So on Sept 18, 2010, Wesley Scroggins wrote in the Springfield, Missouri News-Leader about his outrage that in the Republic school district,
"In high school English classes, children are required to read and view material that should be classified as soft pornography. One such book is called "Speak.""
He goes on to say that the reason it was so objectionable was its inclusion of two rape scenes.
Here's Laurie Halse Anderson - the author of "Speak" - responding to this on her blog.
And watch this really powerful video of her reading a poem she wrote inspired by all the reader responses to the book she's received over the years:
In the past, it's possible this guy would have his say, the book would be pulled from the schools and libraries, and the book banners would win that round.
Now here's the game changer. Laurie has a blog - and people started to hear about this attempt to silence her book. To silence her. As she writes on her blog:
It started when Paul Hankins, an English teacher in Indiana, started a dedicated Twitter feed, #speakloudly, to spread the word about the banning. The word spread quickly and it became one of the most Tweeted topics of the weekend.
EVERYONE spoke loudly. Thousands of people linked to my post and recommended it on Facebook and on their own blogs. One social media expert said that based on the Facebook recommendations alone, he estimated that 350,000 heard about the banning.
Among the things that happened in the weeks following this attempt to silence "Speak,"
the same newspaper published Laurie's response to Scroggin's piece. It's brilliant. Read it!
In addition to speaking so eloquently about what her book actually says, and its power to address sexual assault and the readers who have said that it saved their lives, she ends her response with this amazing line:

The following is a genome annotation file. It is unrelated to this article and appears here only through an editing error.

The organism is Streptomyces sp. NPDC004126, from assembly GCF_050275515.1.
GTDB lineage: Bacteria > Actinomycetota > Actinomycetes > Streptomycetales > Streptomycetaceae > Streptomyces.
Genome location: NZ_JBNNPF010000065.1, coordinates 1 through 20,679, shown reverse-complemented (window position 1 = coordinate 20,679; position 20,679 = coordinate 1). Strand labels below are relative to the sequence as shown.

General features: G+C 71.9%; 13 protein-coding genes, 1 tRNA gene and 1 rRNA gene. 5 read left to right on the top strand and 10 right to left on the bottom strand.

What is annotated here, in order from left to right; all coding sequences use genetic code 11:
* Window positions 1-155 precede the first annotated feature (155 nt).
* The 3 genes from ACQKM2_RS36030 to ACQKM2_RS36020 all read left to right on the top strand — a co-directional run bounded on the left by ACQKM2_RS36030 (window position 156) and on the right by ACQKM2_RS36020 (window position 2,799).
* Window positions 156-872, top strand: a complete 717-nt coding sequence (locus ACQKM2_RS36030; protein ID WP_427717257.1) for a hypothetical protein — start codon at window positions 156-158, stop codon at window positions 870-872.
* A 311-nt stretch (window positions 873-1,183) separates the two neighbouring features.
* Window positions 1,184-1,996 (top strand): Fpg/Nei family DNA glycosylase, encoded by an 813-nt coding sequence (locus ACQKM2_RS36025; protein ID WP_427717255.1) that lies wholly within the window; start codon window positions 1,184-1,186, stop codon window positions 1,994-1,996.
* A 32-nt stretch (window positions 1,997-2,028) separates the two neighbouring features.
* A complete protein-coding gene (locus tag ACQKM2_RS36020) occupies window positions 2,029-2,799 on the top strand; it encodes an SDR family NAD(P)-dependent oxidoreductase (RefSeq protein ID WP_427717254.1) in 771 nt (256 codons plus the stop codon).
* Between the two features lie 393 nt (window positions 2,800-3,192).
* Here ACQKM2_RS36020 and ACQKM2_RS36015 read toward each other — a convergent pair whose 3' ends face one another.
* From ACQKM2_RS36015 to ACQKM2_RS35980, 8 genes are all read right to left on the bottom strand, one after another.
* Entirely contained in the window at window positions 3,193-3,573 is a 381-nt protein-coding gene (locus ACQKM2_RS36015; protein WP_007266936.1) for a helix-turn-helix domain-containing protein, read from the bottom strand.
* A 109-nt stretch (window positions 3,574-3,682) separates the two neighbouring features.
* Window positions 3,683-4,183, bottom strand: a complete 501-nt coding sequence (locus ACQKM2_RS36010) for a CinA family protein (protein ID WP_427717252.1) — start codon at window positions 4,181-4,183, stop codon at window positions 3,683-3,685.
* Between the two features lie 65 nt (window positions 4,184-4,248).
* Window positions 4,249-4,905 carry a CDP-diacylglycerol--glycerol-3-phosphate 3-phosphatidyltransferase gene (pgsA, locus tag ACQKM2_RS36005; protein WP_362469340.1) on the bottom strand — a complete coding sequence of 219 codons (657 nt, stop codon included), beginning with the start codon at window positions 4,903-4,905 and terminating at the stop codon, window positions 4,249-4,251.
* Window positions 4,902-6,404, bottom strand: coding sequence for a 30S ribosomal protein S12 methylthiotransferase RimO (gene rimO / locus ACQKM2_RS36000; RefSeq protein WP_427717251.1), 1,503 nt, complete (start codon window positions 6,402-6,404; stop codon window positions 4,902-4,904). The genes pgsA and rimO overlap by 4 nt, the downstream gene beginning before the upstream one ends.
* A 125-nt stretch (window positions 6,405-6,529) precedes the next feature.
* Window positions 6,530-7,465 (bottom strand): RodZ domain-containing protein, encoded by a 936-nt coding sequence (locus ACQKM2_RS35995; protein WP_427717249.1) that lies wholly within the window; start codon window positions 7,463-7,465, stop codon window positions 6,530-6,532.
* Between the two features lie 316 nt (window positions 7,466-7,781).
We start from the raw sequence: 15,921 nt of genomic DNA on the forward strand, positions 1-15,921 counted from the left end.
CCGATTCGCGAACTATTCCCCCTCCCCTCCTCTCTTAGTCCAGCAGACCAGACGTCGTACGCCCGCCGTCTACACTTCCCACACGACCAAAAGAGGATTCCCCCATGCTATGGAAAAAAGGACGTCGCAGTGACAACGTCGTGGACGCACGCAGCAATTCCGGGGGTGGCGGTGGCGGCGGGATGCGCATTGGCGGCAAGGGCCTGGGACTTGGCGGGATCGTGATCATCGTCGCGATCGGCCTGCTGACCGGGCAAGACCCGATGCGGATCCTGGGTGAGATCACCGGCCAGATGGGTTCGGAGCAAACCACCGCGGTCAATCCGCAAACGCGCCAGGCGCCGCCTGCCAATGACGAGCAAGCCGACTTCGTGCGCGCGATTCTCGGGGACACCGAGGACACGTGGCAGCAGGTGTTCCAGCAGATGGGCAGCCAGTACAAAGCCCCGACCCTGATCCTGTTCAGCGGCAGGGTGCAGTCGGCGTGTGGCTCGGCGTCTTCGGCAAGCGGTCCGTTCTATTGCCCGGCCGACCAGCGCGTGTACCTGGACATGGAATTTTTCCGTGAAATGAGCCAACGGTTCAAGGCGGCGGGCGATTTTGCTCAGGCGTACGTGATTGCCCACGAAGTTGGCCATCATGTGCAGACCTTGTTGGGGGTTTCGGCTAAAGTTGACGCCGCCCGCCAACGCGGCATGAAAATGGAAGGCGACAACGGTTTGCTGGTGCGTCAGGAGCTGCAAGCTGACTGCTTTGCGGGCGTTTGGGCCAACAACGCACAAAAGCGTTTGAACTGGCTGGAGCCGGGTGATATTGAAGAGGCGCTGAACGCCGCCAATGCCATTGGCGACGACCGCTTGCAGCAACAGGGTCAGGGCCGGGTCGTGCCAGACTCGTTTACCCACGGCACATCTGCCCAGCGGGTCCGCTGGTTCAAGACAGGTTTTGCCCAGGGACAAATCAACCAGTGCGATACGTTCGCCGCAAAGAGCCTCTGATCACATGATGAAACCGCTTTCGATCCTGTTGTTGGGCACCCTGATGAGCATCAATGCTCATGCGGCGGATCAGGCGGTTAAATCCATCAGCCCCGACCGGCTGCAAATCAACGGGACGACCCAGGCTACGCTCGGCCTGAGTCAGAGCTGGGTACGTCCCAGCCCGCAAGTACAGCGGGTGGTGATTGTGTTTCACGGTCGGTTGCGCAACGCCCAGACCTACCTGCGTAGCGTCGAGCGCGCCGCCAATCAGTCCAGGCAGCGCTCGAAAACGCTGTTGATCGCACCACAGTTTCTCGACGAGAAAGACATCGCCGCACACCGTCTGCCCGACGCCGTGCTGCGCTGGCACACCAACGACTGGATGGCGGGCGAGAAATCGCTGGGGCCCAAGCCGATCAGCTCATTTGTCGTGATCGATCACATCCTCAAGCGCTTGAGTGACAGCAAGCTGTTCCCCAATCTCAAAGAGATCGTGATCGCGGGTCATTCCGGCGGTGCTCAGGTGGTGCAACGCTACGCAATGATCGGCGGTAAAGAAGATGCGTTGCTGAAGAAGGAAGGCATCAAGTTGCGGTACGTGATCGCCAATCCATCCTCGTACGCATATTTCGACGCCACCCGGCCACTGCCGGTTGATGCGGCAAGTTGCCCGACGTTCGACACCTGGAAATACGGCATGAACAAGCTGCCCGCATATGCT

Since Missouri is the "Show Me" state, I am donating 20 copies of each one to your area libraries. Read and decide for yourself.I love seeing how the landscape of banning books is changing. That authors are not so isolated. And not so voiceless.
And get to SPEAK out about their work.
I'm so proud of Laurie for speaking up to this.I'm proud of the community of people touched by her work and writing for speaking up. And I'm proud of the greater world of people who haven't yet read her books but know that listening to only one side of a story isn't enough. That they need to pick up the book and read it themselves.
I'm so glad Laurie feels the power of Speaking Loudly.
And now even the New York Times is talking about Twitter being "Banned Books' New Best Friend"
And I'm so glad I'm now reading "Speak." It went to the top of my pile this week, because of the controversy. And I'd already read Laurie's "Wintergirls" and "Chains" and thought they were both powerful and so well written. I'm about a quarter of the way through "Speak." And it's amazing.
It's a book to read. And then, talk about.
Join me and read "Speak." And speak up for the freedom to read!